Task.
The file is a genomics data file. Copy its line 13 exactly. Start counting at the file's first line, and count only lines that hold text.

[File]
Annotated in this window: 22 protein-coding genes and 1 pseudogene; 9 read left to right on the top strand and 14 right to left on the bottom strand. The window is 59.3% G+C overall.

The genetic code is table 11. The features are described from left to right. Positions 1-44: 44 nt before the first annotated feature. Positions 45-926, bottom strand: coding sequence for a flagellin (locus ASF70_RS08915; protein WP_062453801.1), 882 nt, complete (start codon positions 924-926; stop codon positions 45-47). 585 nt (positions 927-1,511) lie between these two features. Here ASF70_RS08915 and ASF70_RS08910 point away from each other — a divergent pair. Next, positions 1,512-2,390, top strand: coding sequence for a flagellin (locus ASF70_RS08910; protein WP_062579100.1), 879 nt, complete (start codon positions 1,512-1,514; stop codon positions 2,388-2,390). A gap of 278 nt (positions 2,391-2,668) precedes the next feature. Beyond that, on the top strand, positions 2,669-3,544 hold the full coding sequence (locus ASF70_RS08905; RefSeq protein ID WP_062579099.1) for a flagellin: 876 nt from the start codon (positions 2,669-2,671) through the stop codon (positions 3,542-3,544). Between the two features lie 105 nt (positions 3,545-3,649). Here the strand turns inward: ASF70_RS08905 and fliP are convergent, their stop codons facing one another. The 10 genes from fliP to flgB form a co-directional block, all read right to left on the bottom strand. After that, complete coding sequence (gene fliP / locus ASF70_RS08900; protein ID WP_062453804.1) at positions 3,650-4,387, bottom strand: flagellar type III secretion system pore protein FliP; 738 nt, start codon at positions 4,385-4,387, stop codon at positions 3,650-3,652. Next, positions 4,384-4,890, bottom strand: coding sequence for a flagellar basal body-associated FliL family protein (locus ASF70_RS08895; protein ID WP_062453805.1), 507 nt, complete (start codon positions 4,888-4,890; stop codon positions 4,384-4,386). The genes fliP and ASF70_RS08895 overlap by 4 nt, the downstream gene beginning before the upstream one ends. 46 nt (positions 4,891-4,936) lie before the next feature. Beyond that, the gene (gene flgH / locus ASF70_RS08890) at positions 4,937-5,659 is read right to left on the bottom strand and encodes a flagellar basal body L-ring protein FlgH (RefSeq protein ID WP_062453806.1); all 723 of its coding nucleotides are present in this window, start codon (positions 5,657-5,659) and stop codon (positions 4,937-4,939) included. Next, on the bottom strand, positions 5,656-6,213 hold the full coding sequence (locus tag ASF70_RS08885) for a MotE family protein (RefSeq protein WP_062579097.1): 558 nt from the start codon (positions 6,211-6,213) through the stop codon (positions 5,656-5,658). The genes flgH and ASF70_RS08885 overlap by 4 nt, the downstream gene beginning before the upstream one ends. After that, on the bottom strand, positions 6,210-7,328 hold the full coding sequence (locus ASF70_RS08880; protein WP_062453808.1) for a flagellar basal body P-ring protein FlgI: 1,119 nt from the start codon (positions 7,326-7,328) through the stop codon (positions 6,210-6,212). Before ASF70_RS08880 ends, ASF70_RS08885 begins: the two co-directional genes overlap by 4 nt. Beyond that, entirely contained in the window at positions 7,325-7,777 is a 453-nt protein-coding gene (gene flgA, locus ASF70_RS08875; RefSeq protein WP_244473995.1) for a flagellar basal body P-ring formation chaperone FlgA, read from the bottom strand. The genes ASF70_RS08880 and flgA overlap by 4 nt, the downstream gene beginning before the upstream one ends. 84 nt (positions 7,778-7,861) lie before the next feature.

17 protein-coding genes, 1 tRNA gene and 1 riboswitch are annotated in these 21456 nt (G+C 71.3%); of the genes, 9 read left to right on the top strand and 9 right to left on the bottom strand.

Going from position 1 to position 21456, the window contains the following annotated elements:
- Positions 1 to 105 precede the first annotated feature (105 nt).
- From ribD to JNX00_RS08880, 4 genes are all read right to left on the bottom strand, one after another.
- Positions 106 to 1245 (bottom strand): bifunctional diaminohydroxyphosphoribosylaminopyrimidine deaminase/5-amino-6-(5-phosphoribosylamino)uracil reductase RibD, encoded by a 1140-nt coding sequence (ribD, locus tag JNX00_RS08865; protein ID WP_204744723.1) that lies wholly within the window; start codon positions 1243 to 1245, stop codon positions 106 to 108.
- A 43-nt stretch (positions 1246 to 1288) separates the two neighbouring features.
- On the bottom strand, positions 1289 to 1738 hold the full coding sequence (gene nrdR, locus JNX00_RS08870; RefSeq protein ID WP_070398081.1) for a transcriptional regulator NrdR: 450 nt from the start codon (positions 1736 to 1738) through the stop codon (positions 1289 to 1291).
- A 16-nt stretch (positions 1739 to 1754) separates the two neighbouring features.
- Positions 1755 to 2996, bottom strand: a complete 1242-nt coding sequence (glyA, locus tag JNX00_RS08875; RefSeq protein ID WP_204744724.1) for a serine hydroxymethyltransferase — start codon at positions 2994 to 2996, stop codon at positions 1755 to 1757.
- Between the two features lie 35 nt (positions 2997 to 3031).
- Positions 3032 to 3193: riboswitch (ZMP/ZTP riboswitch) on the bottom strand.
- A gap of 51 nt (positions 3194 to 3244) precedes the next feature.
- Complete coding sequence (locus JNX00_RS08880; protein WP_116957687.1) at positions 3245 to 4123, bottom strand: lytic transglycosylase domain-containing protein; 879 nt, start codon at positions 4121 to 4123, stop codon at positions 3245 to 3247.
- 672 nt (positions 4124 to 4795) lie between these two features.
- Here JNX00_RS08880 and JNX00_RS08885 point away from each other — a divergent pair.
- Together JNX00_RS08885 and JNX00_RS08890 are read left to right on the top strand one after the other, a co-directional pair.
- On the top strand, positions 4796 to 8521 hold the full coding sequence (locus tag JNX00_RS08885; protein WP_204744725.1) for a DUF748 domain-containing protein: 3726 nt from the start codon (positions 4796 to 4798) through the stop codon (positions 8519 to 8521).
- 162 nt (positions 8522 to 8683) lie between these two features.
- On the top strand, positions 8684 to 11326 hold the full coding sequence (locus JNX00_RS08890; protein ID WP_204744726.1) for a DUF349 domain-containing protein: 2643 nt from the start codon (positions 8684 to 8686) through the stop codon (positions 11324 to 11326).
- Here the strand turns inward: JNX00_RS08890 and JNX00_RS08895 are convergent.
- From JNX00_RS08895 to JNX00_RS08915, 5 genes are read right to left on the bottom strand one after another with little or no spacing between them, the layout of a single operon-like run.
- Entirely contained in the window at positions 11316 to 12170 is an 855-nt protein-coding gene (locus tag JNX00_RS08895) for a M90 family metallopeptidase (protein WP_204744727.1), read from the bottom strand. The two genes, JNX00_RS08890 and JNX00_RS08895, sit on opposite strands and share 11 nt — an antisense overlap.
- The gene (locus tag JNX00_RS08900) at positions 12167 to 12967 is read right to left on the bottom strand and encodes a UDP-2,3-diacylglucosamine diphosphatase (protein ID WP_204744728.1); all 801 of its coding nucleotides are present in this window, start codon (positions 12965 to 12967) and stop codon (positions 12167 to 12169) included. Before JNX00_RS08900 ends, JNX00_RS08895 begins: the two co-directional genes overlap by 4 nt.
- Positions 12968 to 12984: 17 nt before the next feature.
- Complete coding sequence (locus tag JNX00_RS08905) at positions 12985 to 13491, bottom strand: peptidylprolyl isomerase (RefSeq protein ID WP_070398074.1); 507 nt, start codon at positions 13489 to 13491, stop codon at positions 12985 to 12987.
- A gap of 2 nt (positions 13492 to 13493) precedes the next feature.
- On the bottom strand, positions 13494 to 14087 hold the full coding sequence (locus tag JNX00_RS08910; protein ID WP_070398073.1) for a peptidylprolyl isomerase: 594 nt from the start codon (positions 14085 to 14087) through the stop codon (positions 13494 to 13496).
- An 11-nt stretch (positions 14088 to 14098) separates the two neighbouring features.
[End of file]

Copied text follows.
- Positions 3032 to 3193: riboswitch (ZMP/ZTP riboswitch) on the bottom strand.